I breeze past her. “See you, Mom. I’m out.”
“Where are you off to, Nicole?” Her aqua blue eyes don’t leave the screen.
“Study group.” I dart toward the front door. Thankfully, Mom doesn’t notice what I’m wearing.
The dog tags hit my chest as I rush to escape. I gasp and quickly hide them beneath my shirt.
Amber double-blasts her horn and I roll my eyes as I walk toward her car. I can feel the dog tags pressing against my chest. Amber’s green, catlike eyes skim over me as I slip into the passenger seat of her black Mazda3, and her eyebrows shoot up in approval. She puts the car into drive and we speed down the street.
“You like?” I point to my new attire.
“I love it.” She touches my leather skirt. “Where’d you get it?”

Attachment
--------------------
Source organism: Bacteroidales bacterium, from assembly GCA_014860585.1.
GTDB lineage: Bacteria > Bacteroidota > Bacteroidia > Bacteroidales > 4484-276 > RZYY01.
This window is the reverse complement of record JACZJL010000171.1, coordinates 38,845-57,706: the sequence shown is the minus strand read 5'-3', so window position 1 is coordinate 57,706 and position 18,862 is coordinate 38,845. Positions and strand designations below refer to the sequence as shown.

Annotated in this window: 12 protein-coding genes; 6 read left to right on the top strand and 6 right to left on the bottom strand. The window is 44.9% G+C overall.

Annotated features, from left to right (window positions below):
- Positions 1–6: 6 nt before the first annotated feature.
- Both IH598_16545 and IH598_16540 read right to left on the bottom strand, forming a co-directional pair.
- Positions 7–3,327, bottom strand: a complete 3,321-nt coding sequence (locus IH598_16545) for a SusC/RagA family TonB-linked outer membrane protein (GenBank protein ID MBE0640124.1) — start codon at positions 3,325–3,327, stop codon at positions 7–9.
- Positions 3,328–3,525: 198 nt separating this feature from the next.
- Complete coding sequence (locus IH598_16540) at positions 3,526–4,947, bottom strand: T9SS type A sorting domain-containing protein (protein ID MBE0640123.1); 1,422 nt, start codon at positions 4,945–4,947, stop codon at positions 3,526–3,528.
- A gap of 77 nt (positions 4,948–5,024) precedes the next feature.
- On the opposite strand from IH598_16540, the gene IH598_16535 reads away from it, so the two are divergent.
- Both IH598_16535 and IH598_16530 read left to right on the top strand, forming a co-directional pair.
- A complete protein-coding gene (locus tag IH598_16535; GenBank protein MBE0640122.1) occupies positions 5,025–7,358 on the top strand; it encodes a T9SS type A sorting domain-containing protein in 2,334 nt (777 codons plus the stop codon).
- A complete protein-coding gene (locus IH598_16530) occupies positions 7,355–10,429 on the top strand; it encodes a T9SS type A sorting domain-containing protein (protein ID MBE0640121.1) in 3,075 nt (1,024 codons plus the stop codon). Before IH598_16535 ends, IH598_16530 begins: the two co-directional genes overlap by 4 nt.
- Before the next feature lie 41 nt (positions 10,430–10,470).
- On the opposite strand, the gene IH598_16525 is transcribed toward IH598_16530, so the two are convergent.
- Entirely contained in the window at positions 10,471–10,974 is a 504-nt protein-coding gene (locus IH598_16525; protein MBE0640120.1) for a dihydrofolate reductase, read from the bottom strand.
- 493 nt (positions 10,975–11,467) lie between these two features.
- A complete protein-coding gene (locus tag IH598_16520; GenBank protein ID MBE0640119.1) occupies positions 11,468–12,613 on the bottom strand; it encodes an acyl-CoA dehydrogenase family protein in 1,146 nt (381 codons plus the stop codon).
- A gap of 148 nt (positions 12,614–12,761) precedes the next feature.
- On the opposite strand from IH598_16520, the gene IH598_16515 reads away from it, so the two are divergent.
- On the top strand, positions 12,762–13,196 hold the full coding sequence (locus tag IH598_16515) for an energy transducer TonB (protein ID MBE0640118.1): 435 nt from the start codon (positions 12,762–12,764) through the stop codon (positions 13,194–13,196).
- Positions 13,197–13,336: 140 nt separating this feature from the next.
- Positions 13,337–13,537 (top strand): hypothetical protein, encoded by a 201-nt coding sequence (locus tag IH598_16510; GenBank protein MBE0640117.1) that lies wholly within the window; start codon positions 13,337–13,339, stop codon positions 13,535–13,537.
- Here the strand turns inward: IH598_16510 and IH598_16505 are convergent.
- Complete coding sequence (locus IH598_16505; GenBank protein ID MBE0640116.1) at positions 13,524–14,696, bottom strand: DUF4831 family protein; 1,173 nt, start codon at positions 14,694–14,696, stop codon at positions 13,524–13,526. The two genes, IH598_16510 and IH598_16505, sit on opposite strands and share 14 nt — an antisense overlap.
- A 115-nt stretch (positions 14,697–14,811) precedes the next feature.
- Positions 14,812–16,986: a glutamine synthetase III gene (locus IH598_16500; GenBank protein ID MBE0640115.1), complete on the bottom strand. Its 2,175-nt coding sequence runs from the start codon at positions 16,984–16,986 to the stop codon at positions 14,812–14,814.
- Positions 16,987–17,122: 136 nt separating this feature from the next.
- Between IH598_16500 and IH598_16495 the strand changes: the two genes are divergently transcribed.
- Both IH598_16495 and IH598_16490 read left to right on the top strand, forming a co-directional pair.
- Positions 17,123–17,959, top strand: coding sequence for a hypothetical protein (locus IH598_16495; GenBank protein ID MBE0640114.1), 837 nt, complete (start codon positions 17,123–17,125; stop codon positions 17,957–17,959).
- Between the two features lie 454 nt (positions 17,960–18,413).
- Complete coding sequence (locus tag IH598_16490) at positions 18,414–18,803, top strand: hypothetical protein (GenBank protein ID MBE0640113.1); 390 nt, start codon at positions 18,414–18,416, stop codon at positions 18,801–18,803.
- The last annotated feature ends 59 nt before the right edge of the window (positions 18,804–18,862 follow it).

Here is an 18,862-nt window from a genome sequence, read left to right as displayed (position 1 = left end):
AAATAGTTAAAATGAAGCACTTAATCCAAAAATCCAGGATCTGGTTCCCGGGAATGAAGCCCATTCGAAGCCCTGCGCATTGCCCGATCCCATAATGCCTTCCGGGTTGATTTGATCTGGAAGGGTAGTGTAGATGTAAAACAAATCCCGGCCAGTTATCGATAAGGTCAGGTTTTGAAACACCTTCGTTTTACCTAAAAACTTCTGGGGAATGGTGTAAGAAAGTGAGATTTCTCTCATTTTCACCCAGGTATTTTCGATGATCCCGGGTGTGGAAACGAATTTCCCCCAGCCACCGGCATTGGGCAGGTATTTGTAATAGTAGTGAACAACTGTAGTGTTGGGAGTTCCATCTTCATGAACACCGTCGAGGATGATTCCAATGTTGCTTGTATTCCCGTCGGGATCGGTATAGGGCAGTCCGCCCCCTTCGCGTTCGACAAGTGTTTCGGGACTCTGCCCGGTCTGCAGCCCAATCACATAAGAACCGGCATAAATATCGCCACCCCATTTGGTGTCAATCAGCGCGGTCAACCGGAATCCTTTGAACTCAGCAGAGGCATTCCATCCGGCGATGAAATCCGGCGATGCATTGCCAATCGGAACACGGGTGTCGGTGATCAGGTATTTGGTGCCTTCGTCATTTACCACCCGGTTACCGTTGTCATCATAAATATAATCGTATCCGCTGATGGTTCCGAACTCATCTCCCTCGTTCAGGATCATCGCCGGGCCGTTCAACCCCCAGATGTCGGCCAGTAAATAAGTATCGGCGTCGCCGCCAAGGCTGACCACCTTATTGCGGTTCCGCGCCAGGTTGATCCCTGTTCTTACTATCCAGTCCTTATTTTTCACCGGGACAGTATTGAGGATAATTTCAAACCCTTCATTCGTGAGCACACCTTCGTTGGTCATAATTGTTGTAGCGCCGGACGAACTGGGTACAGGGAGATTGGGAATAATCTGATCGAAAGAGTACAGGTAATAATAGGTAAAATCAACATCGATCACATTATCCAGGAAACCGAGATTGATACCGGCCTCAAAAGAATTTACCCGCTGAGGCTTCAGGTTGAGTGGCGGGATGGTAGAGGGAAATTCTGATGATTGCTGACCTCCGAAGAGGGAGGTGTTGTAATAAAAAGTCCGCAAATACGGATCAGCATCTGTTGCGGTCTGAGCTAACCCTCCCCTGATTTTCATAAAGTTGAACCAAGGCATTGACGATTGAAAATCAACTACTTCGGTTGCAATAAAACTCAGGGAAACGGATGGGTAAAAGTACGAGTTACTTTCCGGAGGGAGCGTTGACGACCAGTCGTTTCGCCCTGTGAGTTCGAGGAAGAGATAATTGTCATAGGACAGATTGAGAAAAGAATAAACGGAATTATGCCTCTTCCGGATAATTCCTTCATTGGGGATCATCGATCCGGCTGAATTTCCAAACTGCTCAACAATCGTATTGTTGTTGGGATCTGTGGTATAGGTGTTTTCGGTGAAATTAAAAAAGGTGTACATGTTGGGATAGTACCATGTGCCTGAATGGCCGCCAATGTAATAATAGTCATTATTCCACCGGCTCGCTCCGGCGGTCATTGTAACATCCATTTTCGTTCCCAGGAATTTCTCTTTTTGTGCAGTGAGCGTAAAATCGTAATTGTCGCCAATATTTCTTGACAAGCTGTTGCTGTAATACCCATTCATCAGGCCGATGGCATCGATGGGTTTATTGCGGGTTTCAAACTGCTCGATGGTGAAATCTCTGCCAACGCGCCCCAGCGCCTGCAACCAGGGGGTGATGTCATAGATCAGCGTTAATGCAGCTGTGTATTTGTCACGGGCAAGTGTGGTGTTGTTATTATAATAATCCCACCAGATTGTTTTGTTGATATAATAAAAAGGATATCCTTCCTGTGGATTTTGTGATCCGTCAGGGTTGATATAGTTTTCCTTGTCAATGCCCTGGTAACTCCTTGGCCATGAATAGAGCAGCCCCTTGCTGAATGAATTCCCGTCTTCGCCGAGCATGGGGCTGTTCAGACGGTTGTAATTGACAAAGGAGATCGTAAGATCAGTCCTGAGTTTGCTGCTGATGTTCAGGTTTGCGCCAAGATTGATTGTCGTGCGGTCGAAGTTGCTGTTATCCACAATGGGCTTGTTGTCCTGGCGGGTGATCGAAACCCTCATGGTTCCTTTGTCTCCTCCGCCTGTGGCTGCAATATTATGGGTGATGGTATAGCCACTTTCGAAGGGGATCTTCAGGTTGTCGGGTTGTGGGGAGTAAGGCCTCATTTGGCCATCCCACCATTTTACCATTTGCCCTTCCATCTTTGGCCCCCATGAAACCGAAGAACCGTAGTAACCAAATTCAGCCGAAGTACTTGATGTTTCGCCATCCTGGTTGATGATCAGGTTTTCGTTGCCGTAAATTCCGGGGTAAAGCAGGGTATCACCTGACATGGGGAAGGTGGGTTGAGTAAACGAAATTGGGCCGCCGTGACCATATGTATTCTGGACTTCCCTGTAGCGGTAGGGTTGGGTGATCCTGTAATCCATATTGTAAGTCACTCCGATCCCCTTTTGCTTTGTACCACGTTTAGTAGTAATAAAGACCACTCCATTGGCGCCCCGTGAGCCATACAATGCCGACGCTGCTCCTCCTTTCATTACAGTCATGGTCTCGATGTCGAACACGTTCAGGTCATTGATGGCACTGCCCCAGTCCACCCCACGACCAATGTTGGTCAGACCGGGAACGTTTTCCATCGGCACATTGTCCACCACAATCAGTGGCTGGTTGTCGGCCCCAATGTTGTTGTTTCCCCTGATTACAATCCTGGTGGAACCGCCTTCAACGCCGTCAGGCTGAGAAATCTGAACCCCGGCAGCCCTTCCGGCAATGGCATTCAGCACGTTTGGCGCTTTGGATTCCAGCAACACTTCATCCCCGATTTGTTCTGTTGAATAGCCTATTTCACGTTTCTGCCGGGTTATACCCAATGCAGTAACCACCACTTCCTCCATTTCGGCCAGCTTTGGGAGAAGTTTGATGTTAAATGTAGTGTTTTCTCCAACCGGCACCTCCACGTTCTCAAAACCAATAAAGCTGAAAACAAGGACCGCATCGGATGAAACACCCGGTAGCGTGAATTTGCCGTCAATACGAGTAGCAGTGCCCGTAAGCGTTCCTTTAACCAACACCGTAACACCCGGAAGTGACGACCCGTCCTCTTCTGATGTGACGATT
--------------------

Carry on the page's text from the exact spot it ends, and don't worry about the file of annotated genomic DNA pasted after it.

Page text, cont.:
“Online,” I say, adjusting my outfit so my seat belt doesn’t wrinkle it. “It’s Marc Jacobs.”
“No way.” Amber can’t hide the tinge of jealousy in her voice. “How did you afford it?”
I reach into my purse and pull out a shiny silver credit card. Amber leans over and reads—
MITCHELL R. TEPPER
“Your dad is going to kill you when he finds out,” she says with a grin.
“Yeah, right.” I tuck the card away. “The guy is so clueless, he’ll be searching the house for weeks before he even thinks to ask me.”
“What about the credit card statements?”
I throw her a look. “You’ve met my mother, right?”
“That shopaholic’s worse than you,” Amber agrees.
“Exactly. We’re in the clear, so let me know what you want.” This is the delicate balance of our friendship—her jealousy will disappear if I buy her something new. A smile spreads across my face. “Fancy a shopping spree in LA tomorrow?”